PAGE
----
• A change in conservation is needed to respect human rights more to address past issues and to prevent any future human rights violations or abuses.
  • We should push for human rights principles in conservation and work with all stakeholders, including conservation organizations, Indigenous Peoples, and the local communities.

Panel Discussion

John KNOX | Henry C. Lauerman Professor of International Law, Wake Forest University

Biodiversity Crisis is a Human Rights Crisis

  • UNEP has been working on developing human rights principles on conservation, for which I helped prepare draft principles for discussion.
  • The global biodiversity crisis is also a human rights crisis and a crisis for all of us because the loss of global biodiversity drastically interferes with everyone, everywhere, including the rights to life and health and the right to a healthy environment.
  • It is especially a catastrophic threat for Indigenous Peoples and others who live directly in the natural ecosystems that are most at risk of being destroyed. They are the ones who are on the frontlines in defending those ecosystems and they are the ones bearing a disproportionate cost.
    • Among the 1,733 environmental defenders who were killed because of their work, between 2012 and 2022, more than a third were indigenous peoples despite Indigenous Peoples making up only about 5% of the global population. It seems obvious that the people who are on the frontlines are protecting the natural environment from destruction by mining companies, by logging from illegal poaching that it would make sense to protect them first and to protect their rights.
    • However, historically, for over a century and throughout the 20th century, the ideal of international conservation was fortress conservation. The ideal was that you would best protect the environment by setting aside protected areas, free of any permanent human population. In the pursuit of that vision, which was largely driven by colonial powers, they imposed this vision on places in the global South at first. In pursuit of that vision, tens of millions of Indigenous Peoples, and others were displaced often violently from their ancestral lands.

Norms in Conservation: Against Fortress Conservation

  • In 2003, the international conservation community came together to say fortress conservation is no more (note: following the 5th World Parks Congress). We rejected the idea of fortress conservation. Instead, we decided to respect the human rights of Indigenous Peoples and others, and to pursue inclusive conservation on the basis of partnership with them instead of treating them as the enemy.
  • The problem today is not so much what the norms should be but the implementation of those norms. The conservation community has accepted the idea that they should be complying with human rights but there is still an enormous gap between that acceptance in principle and the practice of conservation, which in many parts of the world today continues to be based on a kind of fortress conservation mentality.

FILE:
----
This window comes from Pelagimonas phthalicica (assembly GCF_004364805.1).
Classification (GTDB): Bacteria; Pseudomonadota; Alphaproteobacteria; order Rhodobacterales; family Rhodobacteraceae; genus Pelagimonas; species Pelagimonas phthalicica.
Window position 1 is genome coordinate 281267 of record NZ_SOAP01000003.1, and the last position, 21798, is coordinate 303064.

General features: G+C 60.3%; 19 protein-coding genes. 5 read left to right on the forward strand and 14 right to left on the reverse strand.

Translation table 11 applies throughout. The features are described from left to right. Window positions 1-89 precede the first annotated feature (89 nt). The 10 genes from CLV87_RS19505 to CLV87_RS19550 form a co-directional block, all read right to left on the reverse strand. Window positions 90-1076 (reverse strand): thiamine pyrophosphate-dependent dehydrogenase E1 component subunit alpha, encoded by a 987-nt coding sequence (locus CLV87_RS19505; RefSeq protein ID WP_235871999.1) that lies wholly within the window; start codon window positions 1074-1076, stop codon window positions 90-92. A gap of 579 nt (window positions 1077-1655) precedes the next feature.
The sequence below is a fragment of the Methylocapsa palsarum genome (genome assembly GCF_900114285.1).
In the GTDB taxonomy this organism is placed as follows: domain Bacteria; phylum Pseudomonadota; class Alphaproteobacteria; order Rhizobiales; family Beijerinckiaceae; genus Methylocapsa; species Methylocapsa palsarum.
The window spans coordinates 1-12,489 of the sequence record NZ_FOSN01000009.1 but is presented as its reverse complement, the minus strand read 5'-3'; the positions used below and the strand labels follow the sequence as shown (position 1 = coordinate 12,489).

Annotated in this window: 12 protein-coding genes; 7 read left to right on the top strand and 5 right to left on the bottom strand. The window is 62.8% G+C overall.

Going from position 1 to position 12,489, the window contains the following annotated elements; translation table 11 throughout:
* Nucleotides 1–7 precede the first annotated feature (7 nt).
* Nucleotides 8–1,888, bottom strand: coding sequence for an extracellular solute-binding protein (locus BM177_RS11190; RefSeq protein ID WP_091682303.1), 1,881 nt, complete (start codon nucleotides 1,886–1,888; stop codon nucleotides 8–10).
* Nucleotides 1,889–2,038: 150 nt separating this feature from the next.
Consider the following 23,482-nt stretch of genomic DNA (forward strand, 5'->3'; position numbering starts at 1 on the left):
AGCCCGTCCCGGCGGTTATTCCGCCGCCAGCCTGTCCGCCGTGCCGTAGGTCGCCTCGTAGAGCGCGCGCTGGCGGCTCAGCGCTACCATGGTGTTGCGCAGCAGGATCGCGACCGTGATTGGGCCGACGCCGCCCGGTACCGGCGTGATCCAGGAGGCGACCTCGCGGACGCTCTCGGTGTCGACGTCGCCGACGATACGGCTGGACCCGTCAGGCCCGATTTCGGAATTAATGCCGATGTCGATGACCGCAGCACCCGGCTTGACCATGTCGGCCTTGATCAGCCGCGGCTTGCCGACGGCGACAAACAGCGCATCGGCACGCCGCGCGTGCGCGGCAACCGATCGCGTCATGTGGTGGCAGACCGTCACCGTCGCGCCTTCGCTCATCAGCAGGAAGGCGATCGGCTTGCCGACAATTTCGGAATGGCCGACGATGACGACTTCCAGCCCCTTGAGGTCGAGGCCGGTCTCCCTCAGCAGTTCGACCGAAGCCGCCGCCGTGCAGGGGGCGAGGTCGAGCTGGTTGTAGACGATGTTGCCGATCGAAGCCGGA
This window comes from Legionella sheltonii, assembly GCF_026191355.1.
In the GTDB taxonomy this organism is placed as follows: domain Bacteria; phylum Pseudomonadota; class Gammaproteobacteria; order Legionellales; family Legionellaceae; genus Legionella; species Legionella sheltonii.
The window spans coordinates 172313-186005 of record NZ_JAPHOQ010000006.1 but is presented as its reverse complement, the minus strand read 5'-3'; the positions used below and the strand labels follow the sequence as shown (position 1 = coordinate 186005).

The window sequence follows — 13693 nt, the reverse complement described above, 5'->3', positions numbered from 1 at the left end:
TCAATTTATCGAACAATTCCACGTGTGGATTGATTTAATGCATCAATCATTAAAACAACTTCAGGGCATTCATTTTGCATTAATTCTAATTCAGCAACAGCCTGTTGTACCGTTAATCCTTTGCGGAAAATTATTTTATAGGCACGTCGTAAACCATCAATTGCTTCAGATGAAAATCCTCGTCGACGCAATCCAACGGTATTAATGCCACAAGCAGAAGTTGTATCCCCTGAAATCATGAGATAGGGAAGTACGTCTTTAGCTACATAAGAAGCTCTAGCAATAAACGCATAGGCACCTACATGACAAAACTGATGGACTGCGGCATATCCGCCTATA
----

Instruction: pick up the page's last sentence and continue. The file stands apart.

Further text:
• In 2016, Victoria Tauli-Corpuz, the UN Special Rapporteur on the rights of Indigenous Peoples wrote a groundbreaking report on conservation and human rights (A/71/229). She noted that since 2001 she and her predecessors in that mandate had received numerous allegations of large-scale violations of the rights of Indigenous Peoples in the context of conservation measures.
  • In 2022, the current Special Rapporteur Jose Francisco Cali Tzay reported that Indigenous Peoples across the globe have overall not seen improvement in the realization of their rights in the context of conservation since the 2016 report by Vicky Corpuz (A/77/238). He stated that the exclusionary approach to protecting biodiversity known as fortress conservation continues to prevail and has led to violent evictions, militarized violence, and the disposition of the lands of peoples, who are the best stewards of nation of nature.
  • The Kunming-Montreal Global Biodiversity Framework sets aside 30% of the entire globe, of the land and the oceans as protected areas by 2030. This 30 by 30 target is enormously ambitious. It would essentially more than double the number of protected areas in the world in less than a decade. Indigenous Peoples and others are understandably worried that this might take place at their expense as so much of the history of international conservation has unfortunately taken place at their expense.

Clarifying Norms and Principles in Conservation